CONTINUEThis site uses cookies. By continuing to browse this site you are agreeing to our use of cookies. Find out more.
  1. Front Page
  2. News By Topic
  3. Mauritius Tightens Residence Rules For Double Tax Treaties

Mauritius Tightens Residence Rules For Double Tax Treaties

by Lorys Charalambous, for LawAndTax-News.com, Cyprus

12 October 2006


In an attempt to head off pressure from India to change the countries' Double Tax Avoidance Agreement, the Mauritius government has announced that it will tighten up rules on the issuance of Tax Residence Certificates, and in future will issue them for only one year at a time.

The move by the Mauritius authorities is also linked to the recent signing of a Protocol to the China-Mauritius DTAA. The Protocol amends the Capital Gains and Exchange of Information Articles of the DTAA, making harder for Mauritius based companies investing in China to get capital-gains tax exemption. It will come into force after both countries have completed the necessary internal legal procedures and notified each other of its completion.

Mauritiust Minister of Finance, Rama Sithanen Mauritius said earlier in the month that he was willing to co-operate with India to prevent misuse of the treaty. "Let me state very clearly that we will collaborate to prevent any alleged misuse of the treaty," said Mr Sithanen, at a news conference on a trip to New Delhi. "But keeping in view historical, cultural, political and diplomatic ties between the two countries we need a global solution that will not penalise Mauritius." He claimed that: "The problem of roundtripping has been eliminated completely."

In September, an Indian government official said: “We are proposing to bring the DTAA with Mauritius on a par with the DTAA with Singapore. The DTAA with Singapore had included additional clauses to check round-tripping of investments.”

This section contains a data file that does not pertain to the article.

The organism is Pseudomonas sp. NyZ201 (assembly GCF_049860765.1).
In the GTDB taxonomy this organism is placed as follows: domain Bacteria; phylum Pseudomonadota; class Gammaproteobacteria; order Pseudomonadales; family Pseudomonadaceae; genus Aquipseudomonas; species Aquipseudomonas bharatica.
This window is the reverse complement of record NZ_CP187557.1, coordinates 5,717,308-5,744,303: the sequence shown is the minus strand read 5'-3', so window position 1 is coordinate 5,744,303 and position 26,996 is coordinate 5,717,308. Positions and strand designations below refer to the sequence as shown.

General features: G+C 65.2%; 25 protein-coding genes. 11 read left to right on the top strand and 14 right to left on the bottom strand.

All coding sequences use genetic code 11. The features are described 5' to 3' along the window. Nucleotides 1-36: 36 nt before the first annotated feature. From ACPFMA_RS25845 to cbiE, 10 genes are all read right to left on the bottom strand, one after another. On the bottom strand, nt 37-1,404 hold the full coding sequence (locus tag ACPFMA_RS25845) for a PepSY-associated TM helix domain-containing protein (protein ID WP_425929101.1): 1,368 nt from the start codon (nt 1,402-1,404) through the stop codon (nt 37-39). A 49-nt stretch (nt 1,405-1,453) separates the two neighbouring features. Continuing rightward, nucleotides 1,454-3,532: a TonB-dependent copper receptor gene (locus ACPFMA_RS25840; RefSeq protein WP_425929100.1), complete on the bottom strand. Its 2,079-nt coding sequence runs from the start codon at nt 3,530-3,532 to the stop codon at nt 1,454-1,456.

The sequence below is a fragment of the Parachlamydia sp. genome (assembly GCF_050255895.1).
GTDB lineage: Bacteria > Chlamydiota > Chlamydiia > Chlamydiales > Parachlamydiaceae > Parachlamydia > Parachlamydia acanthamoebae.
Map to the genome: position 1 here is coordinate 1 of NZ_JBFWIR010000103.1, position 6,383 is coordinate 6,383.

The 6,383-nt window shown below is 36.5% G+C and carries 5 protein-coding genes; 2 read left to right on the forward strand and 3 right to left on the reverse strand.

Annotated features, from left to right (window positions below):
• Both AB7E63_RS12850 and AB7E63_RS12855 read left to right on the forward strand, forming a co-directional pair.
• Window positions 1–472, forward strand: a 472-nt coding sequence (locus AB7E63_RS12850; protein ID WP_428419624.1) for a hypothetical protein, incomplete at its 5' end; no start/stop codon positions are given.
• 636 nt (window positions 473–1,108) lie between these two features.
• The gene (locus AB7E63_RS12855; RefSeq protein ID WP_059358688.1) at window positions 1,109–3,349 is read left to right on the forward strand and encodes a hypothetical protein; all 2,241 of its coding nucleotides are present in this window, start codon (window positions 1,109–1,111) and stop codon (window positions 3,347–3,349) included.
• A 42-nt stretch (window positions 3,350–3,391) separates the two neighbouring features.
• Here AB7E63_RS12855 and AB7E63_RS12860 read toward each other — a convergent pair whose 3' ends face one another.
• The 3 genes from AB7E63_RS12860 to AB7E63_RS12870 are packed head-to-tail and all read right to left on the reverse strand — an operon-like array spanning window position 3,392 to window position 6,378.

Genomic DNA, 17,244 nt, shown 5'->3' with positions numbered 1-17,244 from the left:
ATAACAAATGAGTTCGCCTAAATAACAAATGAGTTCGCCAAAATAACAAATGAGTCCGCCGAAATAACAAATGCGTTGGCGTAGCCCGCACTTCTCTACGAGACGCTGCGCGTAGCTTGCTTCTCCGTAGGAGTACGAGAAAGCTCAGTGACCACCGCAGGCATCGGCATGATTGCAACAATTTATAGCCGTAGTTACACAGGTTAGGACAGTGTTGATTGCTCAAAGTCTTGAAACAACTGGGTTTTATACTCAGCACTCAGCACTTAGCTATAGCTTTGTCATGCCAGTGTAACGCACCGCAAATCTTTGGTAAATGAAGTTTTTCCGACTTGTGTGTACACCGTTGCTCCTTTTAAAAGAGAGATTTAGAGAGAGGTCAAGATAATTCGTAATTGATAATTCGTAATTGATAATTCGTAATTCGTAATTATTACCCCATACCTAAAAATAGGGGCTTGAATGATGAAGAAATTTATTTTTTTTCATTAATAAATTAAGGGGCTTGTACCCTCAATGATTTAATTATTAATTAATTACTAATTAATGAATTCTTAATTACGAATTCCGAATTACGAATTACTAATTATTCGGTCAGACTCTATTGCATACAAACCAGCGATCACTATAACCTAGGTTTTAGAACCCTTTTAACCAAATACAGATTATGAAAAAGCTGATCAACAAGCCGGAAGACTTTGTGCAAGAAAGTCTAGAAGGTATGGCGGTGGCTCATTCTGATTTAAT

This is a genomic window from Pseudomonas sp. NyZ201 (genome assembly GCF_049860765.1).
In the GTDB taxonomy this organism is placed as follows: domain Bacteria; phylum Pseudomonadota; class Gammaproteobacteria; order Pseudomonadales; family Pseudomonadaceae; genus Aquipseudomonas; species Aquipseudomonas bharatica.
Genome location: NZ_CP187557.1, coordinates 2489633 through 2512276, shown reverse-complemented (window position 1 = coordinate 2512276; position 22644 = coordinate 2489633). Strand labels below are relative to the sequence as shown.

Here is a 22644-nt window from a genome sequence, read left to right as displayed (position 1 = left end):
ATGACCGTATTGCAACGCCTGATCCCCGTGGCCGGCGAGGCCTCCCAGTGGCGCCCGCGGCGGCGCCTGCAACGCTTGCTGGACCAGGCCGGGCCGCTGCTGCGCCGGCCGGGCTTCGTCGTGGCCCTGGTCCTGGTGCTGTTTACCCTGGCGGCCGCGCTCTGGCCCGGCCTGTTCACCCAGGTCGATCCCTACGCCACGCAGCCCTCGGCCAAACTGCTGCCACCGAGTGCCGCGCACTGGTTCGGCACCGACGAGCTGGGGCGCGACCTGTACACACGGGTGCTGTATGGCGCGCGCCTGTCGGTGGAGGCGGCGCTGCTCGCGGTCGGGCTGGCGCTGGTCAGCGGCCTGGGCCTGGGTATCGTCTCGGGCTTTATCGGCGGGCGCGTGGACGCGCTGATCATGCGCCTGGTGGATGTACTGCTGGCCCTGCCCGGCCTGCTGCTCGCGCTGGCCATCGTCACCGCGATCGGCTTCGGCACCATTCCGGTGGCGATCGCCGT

The Indian tax authorities have believed for years that Indian investors 'round-trip' through Mauritius in order to escape capital gains tax on stock market investments. But their attempts to re-interpret the treaty through the courts have largely failed.

The new proposals are said to include a rule that only companies listed on a recognised stock exchange be eligible for capital gains tax exemption under the treaty, and that a company should have a total expenditure of $200,000 or more on operations in the residence state (ie Mauritius) for at least two years prior to the date on which a capital gain arises. Under the treaty as it stands, there is a very basic residence requirement. These provisions would match those included in the India/Singapore treaty.

Reserve Bank of India figures for FDI in 2004-2005 show Mauritius as the lead external investor into India. Mauritius accounted for US$820m out of a total US$2,320 in FDI. Singapore trails far behind Mauritius, but is hoping that its new economic co-operation agreements with India will help to redress the balance. Indian ministers have however consistently reassured Mauritius that the island is not threatened by India's growing links with Singapore.

Although discussions between India and Singapore over their 'CECA' (Comprehensive Economic Cooperation Agreement) seem to have led to some weakening of the anti-avoidance provisions included in their treaty, India has suggested in return a US$5 billion cap on investments from Singapore.

"We have suggested that investment could be capped at around $5 billion in return for relaxing the tax treaty. The intention is to monitor inflows and check round-tripping," said a commerce ministry official.


To see today's news, click here.

 















Tax-News Reviews

Cyprus Review

A review and forecast of Cyprus's international business, legal and investment climate.

Visit Cyprus Review »

Malta Review

A review and forecast of Malta's international business, legal and investment climate.

Visit Malta Review »

Jersey Review

A review and forecast of Jersey's international business, legal and investment climate.

Visit Jersey Review »

Budget Review

A review of the latest budget news and government financial statements from around the world.

Visit Budget Review »



Stay Updated

Please enter your email address to join the Tax-News.com mailing list. View previous newsletters.

By subscribing to our newsletter service, you agree to our Terms and Conditions and Privacy Policy.


To manage your mailing list preferences, please click here »